Greedily watching his hands, she continues to hold forth on the great example set him.
'It was last Christmas Eve, just arter dark, the once that I was here afore, when the young gentleman gave me the three-and-six.' Mr. Datchery stops in his counting, finds he has counted wrong, shakes his money together, and begins again.
'And the young gentleman's name,' she adds, 'was Edwin.'
Mr. Datchery drops some money, stoops to pick it up, and reddens with the exertion as he asks:
'How do you know the young gentleman's name?'
'I asked him for it, and he told it me. I only asked him the two questions, what was his Chris'en name, and whether he'd a sweetheart? And he answered, Edwin, and he hadn't.'
Mr. Datchery pauses with the selected coins in his hand, rather as if he were falling into a brown study of their value, and couldn't bear to part with them. The woman looks at him distrustfully, and with her anger brewing for the event of his thinking better of the gift; but he bestows it on her as if he were abstracting his mind from the sacrifice, and with many servile thanks she goes her way.
John Jasper's lamp is kindled, and his lighthouse is shining when Mr. Datchery returns alone towards it. As mariners on a dangerous voyage, approaching an iron-bound coast, may look along the beams of the warning light to the haven lying beyond it that may never be reached, so Mr. Datchery's wistful gaze is directed to this beacon, and beyond.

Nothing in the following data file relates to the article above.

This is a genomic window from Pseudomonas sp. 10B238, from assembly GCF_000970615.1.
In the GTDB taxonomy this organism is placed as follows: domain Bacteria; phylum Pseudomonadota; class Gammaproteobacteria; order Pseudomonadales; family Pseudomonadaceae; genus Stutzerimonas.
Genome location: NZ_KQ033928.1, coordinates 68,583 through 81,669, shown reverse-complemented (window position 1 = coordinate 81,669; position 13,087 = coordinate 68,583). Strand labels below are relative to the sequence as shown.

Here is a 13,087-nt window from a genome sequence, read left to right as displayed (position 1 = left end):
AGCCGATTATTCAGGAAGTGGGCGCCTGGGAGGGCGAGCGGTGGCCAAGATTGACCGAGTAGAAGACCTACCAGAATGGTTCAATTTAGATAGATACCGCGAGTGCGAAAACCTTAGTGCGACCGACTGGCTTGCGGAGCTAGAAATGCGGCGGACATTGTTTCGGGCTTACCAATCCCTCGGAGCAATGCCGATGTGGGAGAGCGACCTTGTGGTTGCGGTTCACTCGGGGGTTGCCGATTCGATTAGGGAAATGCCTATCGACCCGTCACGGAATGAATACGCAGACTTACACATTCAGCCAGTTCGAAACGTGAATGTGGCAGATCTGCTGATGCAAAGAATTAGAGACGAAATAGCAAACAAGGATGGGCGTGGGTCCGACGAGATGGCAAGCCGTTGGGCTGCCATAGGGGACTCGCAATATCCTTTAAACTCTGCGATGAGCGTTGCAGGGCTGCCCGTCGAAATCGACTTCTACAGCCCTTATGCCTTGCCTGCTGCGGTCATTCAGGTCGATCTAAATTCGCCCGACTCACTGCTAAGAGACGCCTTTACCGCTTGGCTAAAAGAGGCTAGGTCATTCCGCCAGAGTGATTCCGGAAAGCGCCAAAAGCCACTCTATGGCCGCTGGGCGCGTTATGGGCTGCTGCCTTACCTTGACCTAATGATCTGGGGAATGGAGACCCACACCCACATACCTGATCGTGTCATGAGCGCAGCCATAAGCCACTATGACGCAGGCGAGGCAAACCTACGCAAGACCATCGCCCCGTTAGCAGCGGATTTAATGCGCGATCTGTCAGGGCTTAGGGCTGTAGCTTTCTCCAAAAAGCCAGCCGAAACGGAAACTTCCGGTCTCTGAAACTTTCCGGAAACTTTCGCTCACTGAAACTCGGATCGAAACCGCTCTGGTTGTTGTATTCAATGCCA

His object in now revisiting his lodging is merely to put on the hat which seems so superfluous an article in his wardrobe. It is half-past ten by the Cathedral clock when he walks out into the Precincts again; he lingers and looks about him, as though, the enchanted hour when Mr. Durdles may be stoned home having struck, he had some expectation of seeing the Imp who is appointed to the mission of stoning him.
In effect, that Power of Evil is abroad. Having nothing living to stone at the moment, he is discovered by Mr. Datchery in the unholy office of stoning the dead, through the railings of the churchyard. The Imp finds this a relishing and piquing pursuit; firstly, because their resting-place is announced to be sacred; and secondly, because the tall headstones are sufficiently like themselves, on their beat in the dark, to justify the delicious fancy that they are hurt when hit.
Mr. Datchery hails with him: 'Halloa, Winks!'
He acknowledges the hail with: 'Halloa, Dick!' Their acquaintance seemingly having been established on a familiar footing.
'But, I say,' he remonstrates, 'don't yer go a-making my name public. I never means to plead to no name, mind yer. When they says to me in the Lock-up, a-going to put me down in the book, "What's your name?" I says to them, "Find out." Likewise when they says, "What's your religion?" I says, "Find out."'
Which, it may be observed in passing, it would be immensely difficult for the State, however statistical, to do.
'Asides which,' adds the boy, 'there ain't no family of Winkses.'
'I think there must be.'
'Yer lie, there ain't. The travellers give me the name on account of my getting no settled sleep and being knocked up all night; whereby I gets one eye roused open afore I've shut the other. That's what Winks means. Deputy's the nighest name to indict me by: but yer wouldn't catch me pleading to that, neither.'
'Deputy be it always, then.